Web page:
Product levels

Maslow’s Pyramid of Needs inspired designer Arthur Eger to develop his own theory of the demands that users place on products and services. This is quite logical: as a market matures, people’s needs evolve and consequently rise in Maslow’s Pyramid. Increasingly higher demands on products are the result. The experience and the story surrounding the product – and thus communication – are also becoming more important. I made a pyramid of the Product levels according to Eger. (Read on for an explanation of product levels.)

Eger’s Product levels
By J. Finkelstein – I created this work using Inkscape., CC BY-SA 3.0,

The needs at the top of Maslow’s Pyramid are individual, because they focus on self-development. Eger adds another phase to this: beyond self-development comes a holistic view of the world, with an eye for others, nature, etc.

Below an explanation of the Product levels according to Eger.

Function fulfilment

  • Product fulfils its function in a minimal way. Sometimes flawed.
  • Market with little competition. High margins.
Function fulfilment: Motorola DynaTAC 8000X, the first commercially sold mobile phone (1983)


  • Optimising important aspects to positively distinguish from competition. Aspects such as:
    • safety,
    • ease of operation,
    • ergonomics
    • etc.
  • Market with multiple providers.
Optimisation of
reliability, weight reduction, size reduction and infrastructure extension:
Nokia 1011 (1992)


  • Products offered hardly differ in price / performance ratio.
  • Extras, such as accessories, must ensure positive distinction and added value.
  • Design and detailing are becoming more important.
  • Market with many providers.
Detailing: mobile phones become more handy: Nokia 2100 (1994)


  • Almost everyone who can have a similar product, has one.
  • Design and detailing are becoming even more important.
  • Lifestyle and atmosphere are added to the product. (Think of transformational positioning; the story, communication becomes more important.)
  • Product is made into a means of expression: the user can distinguish himself from others (who also have a variant of the product). He can show who he is and / or wants to be.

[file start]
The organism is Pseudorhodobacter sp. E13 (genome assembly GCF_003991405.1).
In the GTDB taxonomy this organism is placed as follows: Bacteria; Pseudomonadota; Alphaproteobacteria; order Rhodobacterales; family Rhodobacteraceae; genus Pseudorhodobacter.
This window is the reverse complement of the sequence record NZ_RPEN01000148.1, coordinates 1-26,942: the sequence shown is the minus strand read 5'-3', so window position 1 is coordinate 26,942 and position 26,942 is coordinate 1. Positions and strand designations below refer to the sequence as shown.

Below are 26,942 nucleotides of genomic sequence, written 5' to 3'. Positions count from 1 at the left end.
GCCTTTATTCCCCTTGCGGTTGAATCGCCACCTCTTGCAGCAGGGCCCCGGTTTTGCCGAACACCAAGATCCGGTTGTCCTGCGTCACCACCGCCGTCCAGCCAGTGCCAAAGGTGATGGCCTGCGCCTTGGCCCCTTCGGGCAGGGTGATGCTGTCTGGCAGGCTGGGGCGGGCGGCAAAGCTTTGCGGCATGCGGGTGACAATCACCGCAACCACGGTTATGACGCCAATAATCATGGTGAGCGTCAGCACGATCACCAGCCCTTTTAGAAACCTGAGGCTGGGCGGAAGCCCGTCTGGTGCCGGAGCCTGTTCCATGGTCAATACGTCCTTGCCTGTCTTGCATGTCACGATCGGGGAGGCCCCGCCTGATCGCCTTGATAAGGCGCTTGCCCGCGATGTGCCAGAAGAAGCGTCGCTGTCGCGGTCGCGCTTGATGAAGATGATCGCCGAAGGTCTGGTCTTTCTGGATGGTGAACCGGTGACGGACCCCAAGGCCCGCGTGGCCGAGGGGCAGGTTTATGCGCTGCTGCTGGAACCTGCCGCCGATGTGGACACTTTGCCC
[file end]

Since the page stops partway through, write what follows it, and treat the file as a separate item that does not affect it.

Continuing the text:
• Market: Promotion & Place become important to justify the Price of the Product.
Segmentation: Ericsson 318 for individuals. (1996)
Segmentation: Ericsson 388 for the business market. (1996)


  • The user wants to be able to determine the design of the product himself.
  • The products can supply the constituent parts, with which the user can assemble and / or design his own product.
  • Market is saturated, there is a market for additional or constituent products.
Individualisation: Ericsson A1018s with interchangeable fronts. (1998)


  • We are now at the very top of the Maslow Pyramid; self-actualising people:
    • recognise deception and untruth.
    • can put things into perspective better.
    • are not afraid of the unknown.
    • focus on problems outside of themselves.
    • make their own judgment
    • are independent of worship, status, salary, popularity, prestige.
    • have no need to surround themselves with luxury items to impress their social environment.
    • often have a feeling of compassion and fraternity with their fellow human beings.
    • often have a sense of connection with nature.
  • Products must meet requirements such as:
    • good performance,
    • good design,
    • long lifespan; suitable for repair, upcycling, recycling.
    • little environmental impact,
    • good quality.

At this level we do not instantly see what makes the product special, but we understand this from the story around it. So communication is crucial.

Awareness: Fairphone, responsible materials & replace / upgrade parts instead of throwing away whole phone.

Used sources

Also see

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